Two days after former President Bill Clinton warned President Obama that he’d look like a “total wuss” if he based his foreign policy decisions on polls, the White House declared that red line had been crossed on the Assad regime’s use of chemical weapons in Syria.
“Our intelligence community now has a high confidence assessment that chemical weapons have been used on a small scale by the Assad regime in Syria,” Deputy National Security Advisor Ben Rhodes said in a statement.
“The President has said that the use of chemical weapons would change his calculus, and it has. Our decision making has already been guided by the April intelligence assessment and by the regime’s escalation of horrific violence against its citizens.”
However, on a subsequent call with reporters, Rhodes was vague about what action might be taken and even said “we believe Bashar Assad can be a part of the future of Syria” — hoping for a negotiated political settlement despite his use of sarin on his people.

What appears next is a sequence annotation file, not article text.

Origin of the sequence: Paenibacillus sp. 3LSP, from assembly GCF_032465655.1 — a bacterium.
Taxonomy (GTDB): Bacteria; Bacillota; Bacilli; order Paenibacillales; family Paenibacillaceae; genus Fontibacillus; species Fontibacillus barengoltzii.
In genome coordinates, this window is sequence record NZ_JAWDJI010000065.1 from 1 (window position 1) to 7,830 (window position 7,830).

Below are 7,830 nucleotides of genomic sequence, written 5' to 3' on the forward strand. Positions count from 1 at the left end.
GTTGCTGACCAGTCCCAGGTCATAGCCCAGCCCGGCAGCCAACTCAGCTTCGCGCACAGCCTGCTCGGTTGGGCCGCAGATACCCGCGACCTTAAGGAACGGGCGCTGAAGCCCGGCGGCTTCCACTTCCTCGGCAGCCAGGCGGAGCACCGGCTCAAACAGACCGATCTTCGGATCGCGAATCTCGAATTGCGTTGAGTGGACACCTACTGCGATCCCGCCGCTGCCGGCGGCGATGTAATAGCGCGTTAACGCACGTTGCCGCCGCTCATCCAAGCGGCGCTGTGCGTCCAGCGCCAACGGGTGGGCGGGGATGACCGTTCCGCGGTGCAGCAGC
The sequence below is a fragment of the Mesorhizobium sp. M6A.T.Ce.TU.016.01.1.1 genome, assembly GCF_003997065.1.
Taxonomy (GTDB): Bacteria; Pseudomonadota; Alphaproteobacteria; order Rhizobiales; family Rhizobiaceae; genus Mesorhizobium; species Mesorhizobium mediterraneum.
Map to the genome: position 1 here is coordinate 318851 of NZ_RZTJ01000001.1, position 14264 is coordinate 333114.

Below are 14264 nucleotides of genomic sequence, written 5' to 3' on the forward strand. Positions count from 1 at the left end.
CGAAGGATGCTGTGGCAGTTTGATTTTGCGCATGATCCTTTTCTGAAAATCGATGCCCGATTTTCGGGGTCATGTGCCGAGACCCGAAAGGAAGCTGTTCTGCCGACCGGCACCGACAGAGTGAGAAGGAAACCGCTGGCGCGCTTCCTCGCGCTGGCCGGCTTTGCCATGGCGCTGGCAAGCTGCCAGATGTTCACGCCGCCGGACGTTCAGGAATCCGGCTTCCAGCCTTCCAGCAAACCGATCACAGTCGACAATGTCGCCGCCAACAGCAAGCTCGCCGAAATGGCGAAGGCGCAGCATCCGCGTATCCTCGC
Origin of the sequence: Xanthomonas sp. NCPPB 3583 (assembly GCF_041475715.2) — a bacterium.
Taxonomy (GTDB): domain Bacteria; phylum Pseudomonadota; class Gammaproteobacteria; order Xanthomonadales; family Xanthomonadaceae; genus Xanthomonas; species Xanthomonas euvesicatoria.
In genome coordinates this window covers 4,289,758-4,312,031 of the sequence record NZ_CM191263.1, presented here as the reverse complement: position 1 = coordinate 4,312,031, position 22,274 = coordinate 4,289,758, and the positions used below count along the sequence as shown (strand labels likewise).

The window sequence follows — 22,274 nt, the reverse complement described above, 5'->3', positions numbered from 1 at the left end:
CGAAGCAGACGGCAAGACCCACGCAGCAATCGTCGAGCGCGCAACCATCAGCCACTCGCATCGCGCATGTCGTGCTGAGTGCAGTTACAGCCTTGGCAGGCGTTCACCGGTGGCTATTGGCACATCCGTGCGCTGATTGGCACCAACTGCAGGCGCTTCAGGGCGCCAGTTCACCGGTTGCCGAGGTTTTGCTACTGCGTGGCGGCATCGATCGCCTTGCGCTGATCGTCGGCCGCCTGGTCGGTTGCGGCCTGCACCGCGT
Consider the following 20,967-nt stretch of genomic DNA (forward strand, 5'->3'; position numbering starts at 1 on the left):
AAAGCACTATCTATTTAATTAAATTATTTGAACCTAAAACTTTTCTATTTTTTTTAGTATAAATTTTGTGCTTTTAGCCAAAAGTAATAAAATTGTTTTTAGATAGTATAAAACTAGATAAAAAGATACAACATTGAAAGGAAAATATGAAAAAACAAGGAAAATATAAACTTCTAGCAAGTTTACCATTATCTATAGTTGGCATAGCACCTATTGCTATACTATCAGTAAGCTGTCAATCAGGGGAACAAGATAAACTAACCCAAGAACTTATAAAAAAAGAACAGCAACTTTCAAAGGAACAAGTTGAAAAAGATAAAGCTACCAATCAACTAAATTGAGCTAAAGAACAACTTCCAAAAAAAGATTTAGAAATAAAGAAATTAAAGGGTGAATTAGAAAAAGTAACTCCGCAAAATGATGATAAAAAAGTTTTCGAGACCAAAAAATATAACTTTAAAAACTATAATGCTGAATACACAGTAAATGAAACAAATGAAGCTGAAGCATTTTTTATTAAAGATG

Clinton said at the McCain Institute for International Leadership in Manhattan on Tuesday night that he didn’t “mean that a leader should go out of his way or her way to do the unpopular thing,” according to Politico, who reported on the closed-press event. “I simply mean when people are telling you ‘no’ in these situations, very often what they’re doing is flashing a giant yellow light and saying, ‘For God’s sakes, be careful, tell us what you’re doing, think this through, be careful.”
“The president makes a decision about the implementation of national security options based on our national security interests, not on, you know, what might satisfy critics at any given moment about a policy,” White House Press Secretary Jay Carney shot back at the daily briefing today.
Rhodes said “the intelligence community estimates that 100 to 150 people have died from detected chemical weapons attacks in Syria to date; however, casualty data is likely incomplete.”